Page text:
Homeworking isn’t new. But many of us are finding ourselves being new at it - with some of us experiencing long term homeworking for the first time. We office dwellers are also rapidly discovering that working from home isn’t as easy as we might have thought.
BT isn’t a newbie to this homeworking thing. Our first homeworking trials were back in 1992 (the ‘Inverness Experiment’, which involved 11 volunteer directory enquiry agents in – oddly enough – Inverness). By 2000, a significant part of our workforce worked from home. I spent much of the 1990s interviewing BT homeworkers and making sure they had everything they needed to work effectively… but I never became a homeworker myself. I’m also not the world’s best homeworker, so I thought I’d turn to people who have decades of experience for advice, tips and suggestions for doing it successfully – namely BT’s veteran homeworkers. Here’s their working from home guide.
Re-establish routines that help you to become more productive and embrace the flexibility that home working can give you.
1. Build a workspace that suits you and your environment
- Create an environment that works for you and the space you have (but be mindful of security) – whether it’s the sunny spot in the house, or a separate room with a door you can close, creating a ‘space to work’ is important.
- Get dressed (even if you have fabulous ‘day pyjamas’) – you don’t have to power dress - but dressing appropriately can be a way of distinguishing weekdays from weekends.
- Get a good chair – household furniture can wreck your back, so invest in something a little more ergonomic (this came up again and again).
- Pack things up at the end of the day – if it’s a communal room, your family will thank you. If it isn’t, it’s a good way of switching off.
2. Establish a routine, set goals and know when to switch off
- Routine is everything – it’s clear that it doesn’t matter where we work, but how we work. Re-establish routines that help you to become more productive and embrace the flexibility that home working can give you.
- Motivate yourself by focussing on what’s important to you and your role – figure out what energises you, make 'to-do’ lists, define objectives and key results with your manager.
- Plan your time – don’t mistake activity for productivity and fill your diary up with (often pointless) back-to-back meetings. Make sure you schedule in 'me’ time.
- Switch off at the end of the day – with no physical distinction between work and home it's easy to work long hours. Whether you take the dog for a walk, remove your 'work’ clothes, or shut down all your devices, make sure that you draw a distinct line between work life and home life.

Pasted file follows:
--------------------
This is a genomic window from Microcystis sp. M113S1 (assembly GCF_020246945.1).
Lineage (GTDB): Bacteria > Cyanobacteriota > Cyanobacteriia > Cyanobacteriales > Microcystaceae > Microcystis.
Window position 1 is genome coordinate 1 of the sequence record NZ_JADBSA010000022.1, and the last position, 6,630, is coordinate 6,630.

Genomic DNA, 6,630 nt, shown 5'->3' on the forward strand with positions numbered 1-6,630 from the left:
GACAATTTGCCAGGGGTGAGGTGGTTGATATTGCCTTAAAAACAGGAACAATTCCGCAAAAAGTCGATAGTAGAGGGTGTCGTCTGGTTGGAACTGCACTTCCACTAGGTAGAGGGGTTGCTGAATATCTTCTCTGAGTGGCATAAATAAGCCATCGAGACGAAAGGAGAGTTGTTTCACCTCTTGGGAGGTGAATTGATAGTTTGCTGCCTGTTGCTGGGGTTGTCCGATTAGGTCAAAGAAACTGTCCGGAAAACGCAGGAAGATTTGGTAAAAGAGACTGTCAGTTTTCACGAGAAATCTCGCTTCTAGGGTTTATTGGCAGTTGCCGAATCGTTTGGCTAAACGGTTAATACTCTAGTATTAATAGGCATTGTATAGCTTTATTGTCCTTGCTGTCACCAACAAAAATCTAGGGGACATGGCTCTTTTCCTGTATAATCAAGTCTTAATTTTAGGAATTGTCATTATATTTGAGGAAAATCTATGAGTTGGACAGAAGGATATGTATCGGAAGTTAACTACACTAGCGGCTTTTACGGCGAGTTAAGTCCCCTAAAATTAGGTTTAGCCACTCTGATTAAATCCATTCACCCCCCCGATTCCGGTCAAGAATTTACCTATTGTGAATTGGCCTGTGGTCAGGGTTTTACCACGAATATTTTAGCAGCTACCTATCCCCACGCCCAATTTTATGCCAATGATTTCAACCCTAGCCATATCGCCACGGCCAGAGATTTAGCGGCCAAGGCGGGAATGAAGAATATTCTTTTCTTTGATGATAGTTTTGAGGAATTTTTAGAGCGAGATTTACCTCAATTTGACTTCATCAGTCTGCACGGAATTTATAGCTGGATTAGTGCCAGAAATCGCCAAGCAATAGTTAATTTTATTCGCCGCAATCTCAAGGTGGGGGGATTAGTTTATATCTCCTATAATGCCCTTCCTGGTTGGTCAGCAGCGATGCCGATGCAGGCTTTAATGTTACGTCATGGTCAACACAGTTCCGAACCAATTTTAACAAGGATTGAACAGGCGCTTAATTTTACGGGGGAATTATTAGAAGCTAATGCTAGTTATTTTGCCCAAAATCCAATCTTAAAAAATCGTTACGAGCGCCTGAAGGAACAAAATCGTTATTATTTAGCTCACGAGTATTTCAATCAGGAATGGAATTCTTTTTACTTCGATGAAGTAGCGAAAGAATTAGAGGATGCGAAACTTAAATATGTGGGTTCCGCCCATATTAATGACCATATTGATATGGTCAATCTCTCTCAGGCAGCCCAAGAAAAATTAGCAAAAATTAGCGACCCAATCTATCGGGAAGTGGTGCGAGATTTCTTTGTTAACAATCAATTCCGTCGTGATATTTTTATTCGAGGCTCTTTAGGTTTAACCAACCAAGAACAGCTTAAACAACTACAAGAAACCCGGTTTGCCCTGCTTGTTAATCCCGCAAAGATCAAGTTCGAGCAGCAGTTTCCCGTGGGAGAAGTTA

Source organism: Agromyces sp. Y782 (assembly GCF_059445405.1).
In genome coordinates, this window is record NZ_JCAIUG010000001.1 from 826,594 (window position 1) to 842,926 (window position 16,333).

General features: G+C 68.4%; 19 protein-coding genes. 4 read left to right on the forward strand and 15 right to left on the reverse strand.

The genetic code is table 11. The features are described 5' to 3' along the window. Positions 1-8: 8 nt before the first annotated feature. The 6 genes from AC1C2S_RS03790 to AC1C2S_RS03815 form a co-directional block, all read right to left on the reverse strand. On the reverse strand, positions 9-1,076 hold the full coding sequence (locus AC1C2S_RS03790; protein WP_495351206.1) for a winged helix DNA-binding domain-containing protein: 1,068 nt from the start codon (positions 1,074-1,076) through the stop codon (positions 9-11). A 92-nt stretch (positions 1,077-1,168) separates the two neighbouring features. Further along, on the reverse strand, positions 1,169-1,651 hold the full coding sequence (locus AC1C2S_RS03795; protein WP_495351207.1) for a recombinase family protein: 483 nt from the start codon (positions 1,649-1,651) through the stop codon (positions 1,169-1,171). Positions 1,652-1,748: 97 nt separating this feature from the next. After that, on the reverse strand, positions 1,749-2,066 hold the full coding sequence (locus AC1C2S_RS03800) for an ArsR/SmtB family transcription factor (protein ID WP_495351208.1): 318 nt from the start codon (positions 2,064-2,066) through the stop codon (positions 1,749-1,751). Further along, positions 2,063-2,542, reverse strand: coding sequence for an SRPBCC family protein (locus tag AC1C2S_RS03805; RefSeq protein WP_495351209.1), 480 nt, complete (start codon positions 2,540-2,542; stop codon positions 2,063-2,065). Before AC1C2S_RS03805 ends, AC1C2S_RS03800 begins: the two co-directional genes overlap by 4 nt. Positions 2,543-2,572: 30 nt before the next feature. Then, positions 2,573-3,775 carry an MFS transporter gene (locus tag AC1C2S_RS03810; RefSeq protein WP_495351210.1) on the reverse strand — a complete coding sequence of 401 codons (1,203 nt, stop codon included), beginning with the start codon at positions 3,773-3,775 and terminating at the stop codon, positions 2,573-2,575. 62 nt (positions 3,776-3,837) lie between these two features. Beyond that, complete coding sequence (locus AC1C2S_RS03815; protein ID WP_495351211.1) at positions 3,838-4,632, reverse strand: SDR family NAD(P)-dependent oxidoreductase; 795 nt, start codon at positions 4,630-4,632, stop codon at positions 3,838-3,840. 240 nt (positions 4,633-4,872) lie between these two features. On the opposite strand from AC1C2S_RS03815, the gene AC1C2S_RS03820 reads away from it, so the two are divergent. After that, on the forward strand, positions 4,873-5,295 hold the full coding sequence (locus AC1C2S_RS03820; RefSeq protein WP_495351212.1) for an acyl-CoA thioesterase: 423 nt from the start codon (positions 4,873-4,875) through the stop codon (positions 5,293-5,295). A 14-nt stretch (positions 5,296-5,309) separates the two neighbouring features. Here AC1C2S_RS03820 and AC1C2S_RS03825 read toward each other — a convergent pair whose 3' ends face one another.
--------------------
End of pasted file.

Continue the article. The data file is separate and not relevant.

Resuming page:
- Negotiate boundaries with your family (when you can) – set ground rules with other house dwellers so that times when you don’t want interruptions are well defined.
- Recognise that priorities and deadlines may have to change as work and home collide and distractions increase –don’t feel uncomfortable if dogs, cats, or stray children gate-crash the party.
3. Keep healthy and don’t feel guilty for taking breaks
- Don’t be open all hours – let others know when you are busy, free, or unavailable using status settings on your technologies.
- Schedule meetings sensibly – don’t do ‘death by meeting’ days.
- Keep on moving – sitting is the new smoking. Take time to stretch and move regularly·
- Beware of the fridge… and the coffee pot – the call of the kitchen can be bad for the waistline and sleeping patterns.
4. Connect with colleagues, have virtual coffees, and recreate ‘watercooler’ moments
- Create connection – make an effort to stay connected with everyone: your team, your colleagues and even your boss!
- Open a virtual watercooler – create informal chats, coffee breaks and virtual happy hours so that people can share things outside of a formal meeting context.
5. Make remote working less remote by using technologies effectively
- Video conferencing creates a better sense of connection – usage of video can create more social conversations, but remember some people may not like it (especially if they are having a bad hair day), or have sufficient bandwidth to use it, so open up audio channels as well.
- Keep the conversation going with chat and social media – whether it’s sharing cat photos, interesting articles, or funny stories, keep the connection going.
- Get a good wireless, noise cancelling headset – whether it is the ability to unchain yourself from your desk, or mute your family, good headsets also came up frequently as a must have.
We’re in the midst of a big global shift in remote, virtualised digital working. Our experiences in BT have shown that, done well, homeworking can be an extremely fulfilling and productive way of working. But it may take a while for all of us to establish new habits and routines. The results of this experiment will be fascinating, but one thing’s for sure: the ways we work are likely to change forever.
Want to find out more about how to work from home effectively? You can download and read Dr Nicola J. Millard’s full working from home guide today.